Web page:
Thursday, 31 October 2013

More Disney Magic - Pt 4, The Big Picture

Concluding our look at the "newly re-imagined" Disney Magic of Disney Cruise Line...

By Editor Simon Veness

So, just how much of a ship CAN you see in 2 days? That was the challenge for us when embarking the newly-refurbished Disney Magic in Miami last Friday, spending two nights at sea (OK, one-and-a-half, as we we were back in port by 6am on Sunday!) and trying to cover as much of the ship as possible.

As we reported in the first three parts of this special report, we did manage to take in the wealth of new designs, additional elements and makeovers that have constituted the massive amount of work Disney have undertaken on their original ship, which dates back to 1998.

This was by far the biggest dry-dock process they had ever undertaken, and the five weeks it was in the shipyard in Spain were barely enough to complete a process that actually began at the design stage two YEARS ago.

Just for example, the parts for the amazing AquaDunk water-slide (above) and the
AquaLab (left) were built a year ago and shipped to Cadiz ready for assembly in that 5-week window. Other components were also pre-constructed and then just taken aboard in a frenzy of 24-hour activity to finish the job.

In reality, the job was only finished back in Disney's home port of Port Canaveral just prior to this short sailing. A previous 5-day cruise had to be cancelled as the plan to lay all the new carpets and other final touches on the transatlantic crossing was thwarted by bad weather, and those days needed to be used for the fitting out instead.

There were even a few small-scale last-minute details being attended to on our cruise (in Cabanas, for example and with some of the fittings on the doors to the new Carioca's restaurant). There were also a few  snafus in some of the cabins, where cleaners had not been completely scrupulous in coming in after the new cabinetry had been fitted, and there were some plumbing and electrical issues that were attended to on the first day.

But reports of wide-scale building going on during the voyage, of mass breakdowns of toilets and air-conditioning and (in one online story) of builders' tools and debris being strewn "everywhere", were a complete exaggeration. Maintenance work of some kind is carried out on every cruise ship in the world on just about every voyage. and there was nothing we saw that amounted to more than this level of inconvenience.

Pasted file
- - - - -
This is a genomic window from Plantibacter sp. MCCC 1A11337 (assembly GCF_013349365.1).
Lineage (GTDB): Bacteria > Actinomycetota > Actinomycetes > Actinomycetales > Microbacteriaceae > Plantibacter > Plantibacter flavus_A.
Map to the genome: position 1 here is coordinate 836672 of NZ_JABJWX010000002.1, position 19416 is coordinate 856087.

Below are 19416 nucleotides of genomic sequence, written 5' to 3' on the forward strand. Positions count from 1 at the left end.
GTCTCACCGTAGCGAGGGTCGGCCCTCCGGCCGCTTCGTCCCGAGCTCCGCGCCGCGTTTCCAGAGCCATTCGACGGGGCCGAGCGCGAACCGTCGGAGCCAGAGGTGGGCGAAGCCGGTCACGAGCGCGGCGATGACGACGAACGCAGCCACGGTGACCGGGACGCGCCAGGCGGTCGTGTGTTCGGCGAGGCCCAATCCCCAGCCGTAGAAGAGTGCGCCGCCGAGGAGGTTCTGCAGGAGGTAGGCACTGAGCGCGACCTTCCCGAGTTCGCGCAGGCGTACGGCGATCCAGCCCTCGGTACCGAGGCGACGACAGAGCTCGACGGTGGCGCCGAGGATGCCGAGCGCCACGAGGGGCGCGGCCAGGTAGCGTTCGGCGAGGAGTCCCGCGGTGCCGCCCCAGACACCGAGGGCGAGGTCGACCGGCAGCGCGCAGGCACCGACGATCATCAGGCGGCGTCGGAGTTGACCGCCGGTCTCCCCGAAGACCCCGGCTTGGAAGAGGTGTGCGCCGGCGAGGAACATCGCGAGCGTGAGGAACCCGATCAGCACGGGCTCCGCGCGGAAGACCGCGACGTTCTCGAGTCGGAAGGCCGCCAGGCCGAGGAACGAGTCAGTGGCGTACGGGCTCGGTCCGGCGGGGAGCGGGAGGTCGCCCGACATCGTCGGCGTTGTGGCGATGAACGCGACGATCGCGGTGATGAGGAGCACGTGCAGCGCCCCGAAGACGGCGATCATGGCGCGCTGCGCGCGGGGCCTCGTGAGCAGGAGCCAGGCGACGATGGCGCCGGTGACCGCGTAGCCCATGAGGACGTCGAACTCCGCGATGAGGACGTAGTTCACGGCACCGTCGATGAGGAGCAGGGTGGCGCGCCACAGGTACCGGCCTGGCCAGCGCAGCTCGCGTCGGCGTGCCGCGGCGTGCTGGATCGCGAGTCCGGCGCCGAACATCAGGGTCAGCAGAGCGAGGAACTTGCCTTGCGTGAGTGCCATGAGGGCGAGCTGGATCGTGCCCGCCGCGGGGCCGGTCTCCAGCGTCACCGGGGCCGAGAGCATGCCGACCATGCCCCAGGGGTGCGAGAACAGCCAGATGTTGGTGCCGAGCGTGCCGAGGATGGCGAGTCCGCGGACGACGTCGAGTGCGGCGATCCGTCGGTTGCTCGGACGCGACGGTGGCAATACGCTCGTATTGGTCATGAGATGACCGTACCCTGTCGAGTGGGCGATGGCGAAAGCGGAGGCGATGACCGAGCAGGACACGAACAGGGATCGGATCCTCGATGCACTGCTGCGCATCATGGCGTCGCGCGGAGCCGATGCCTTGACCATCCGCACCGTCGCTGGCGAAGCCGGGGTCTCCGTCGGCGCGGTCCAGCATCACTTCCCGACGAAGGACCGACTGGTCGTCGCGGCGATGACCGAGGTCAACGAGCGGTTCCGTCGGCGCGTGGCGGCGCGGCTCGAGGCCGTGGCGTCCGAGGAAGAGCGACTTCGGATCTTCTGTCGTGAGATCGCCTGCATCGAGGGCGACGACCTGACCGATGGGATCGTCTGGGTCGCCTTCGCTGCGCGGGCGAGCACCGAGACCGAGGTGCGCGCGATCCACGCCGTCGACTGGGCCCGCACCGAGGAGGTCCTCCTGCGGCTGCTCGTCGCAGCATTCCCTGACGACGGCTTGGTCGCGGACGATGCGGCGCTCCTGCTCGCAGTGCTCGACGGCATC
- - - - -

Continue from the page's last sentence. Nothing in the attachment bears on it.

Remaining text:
The bottom line is that Disney have pulled off a huge accomplishment in a very short space of time and done it, by and large, with great aplomb.

The enhancements to the likes of Animator's Palate, Cabanas and the kids clubs are
immensely impressive, while the wholescale rebuilding of the adults'-only district from Beat Street to After Hours is a singular triumph, in my opinion. 

The large-scale addition of the AquaDunk slide and AquaLab water-play area is nothing short of jaw-dropping, especially given that five-week window.

So what else did we manage to see in our two days?

Not a lot else, it has to be said! We were able to dine in each of Cabanas and Lumiere's (for lunch) and Animator's Palate and Carioca's (for dinner), and the food on offer in each one was definitely above average and better than I remember the main restaurant fare being 15 or even 10 years ago.

We did take in two of the main shows at the Walt Disney Theater, where the performances of the signature productions Twice Charmed and Disney Dreams drew huge audience applause and continue to be in the very best traditions of the company's live entertainment offerings. Indeed, the originality of Twice Charmed would not be out of place on Broadway, while Disney Dreams (which debuted with the ship itself) remains an absolute tour de force
of classic favourites, Disney's 'Greatest Hits,' if you like (pictured, right).

We managed to stop for coffee in The Cove Cafe in the adults-only section of the upper decks, and would have tried out the Rainforest Room in the Senses Spa if it hadn't been packed out on the Saturday afternoon! So, instead, we sat on the balcony of our wonderfully roomy stateroom and watched the Bahamian waters drift by for a soporific hour.

Finally, there was another highlight for us, pre-dinner drinks in Keys piano bar (below, left), with a female pianist enhancing the ambience with a few well-chosen tunes and a gorgeous cocktail provided by Indonesian barman Andy.

It set the seal on a hectic-but-enjoyable jaunt to see just what "newly re-imagined" really
means, and we can definitely say - it means VERY happy Disney cruising in future.

More info: Look up Disney Cruise line at or, in the UK, see Virgin Holidays Cruises on, or 0844 573 4398.

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